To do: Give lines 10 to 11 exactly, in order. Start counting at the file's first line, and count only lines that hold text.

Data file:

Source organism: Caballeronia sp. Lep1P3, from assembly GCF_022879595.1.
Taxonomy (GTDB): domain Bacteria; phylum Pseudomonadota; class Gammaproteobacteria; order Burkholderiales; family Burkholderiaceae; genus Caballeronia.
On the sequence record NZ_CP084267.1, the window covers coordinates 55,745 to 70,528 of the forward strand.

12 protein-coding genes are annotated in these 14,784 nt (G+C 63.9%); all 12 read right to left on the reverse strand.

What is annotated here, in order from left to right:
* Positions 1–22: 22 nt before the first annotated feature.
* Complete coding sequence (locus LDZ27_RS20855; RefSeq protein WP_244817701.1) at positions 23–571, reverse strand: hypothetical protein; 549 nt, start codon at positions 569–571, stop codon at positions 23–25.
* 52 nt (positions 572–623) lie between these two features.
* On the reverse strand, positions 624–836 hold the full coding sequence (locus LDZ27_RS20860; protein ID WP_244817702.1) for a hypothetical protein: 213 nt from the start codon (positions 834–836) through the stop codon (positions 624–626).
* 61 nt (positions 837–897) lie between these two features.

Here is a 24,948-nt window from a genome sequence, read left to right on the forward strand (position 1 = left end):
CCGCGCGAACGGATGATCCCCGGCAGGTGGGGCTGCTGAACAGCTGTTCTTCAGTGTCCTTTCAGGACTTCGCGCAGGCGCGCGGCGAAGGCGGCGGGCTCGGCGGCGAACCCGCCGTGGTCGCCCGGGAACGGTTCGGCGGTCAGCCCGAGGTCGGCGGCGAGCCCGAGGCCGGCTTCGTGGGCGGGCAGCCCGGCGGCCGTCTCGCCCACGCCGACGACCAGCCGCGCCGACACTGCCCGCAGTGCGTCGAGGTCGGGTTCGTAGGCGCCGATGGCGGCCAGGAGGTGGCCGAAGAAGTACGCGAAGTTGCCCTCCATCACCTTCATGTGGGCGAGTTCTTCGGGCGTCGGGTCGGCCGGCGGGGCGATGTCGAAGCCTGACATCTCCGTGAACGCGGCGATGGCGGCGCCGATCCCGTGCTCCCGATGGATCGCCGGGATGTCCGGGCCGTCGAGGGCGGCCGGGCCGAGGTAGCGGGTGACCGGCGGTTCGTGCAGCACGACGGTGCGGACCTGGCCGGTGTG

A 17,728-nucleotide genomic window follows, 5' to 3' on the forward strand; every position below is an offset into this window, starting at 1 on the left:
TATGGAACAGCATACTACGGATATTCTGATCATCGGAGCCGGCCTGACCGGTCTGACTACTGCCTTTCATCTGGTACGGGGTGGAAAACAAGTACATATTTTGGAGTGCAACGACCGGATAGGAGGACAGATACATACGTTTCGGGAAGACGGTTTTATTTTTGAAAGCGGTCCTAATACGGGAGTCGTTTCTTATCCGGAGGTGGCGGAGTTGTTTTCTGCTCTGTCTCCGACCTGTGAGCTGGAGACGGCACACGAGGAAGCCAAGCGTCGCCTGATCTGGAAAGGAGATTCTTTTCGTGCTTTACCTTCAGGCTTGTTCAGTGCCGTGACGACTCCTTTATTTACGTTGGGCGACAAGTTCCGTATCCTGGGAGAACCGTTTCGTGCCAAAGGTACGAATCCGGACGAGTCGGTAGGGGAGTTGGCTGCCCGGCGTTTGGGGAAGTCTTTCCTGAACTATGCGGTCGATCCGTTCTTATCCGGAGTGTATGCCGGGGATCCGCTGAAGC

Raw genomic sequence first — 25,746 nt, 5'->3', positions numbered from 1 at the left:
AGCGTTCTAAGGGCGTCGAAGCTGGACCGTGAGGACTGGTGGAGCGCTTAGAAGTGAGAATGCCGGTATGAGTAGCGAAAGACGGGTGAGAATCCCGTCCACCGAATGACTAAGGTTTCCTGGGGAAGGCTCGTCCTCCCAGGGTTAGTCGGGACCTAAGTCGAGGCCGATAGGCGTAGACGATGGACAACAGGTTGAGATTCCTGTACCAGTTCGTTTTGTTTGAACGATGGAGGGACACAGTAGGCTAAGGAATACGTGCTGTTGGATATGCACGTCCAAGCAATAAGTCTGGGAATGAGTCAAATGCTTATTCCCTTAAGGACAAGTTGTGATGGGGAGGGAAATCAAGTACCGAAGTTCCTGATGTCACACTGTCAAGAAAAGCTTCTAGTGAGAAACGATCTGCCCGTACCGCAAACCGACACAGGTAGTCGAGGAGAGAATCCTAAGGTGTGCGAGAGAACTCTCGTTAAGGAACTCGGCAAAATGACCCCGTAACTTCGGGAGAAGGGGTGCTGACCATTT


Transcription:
* 61 nt (positions 837–897) lie between these two features.

Here is a 24,948-nt window from a genome sequence, read left to right on the forward strand (position 1 = left end):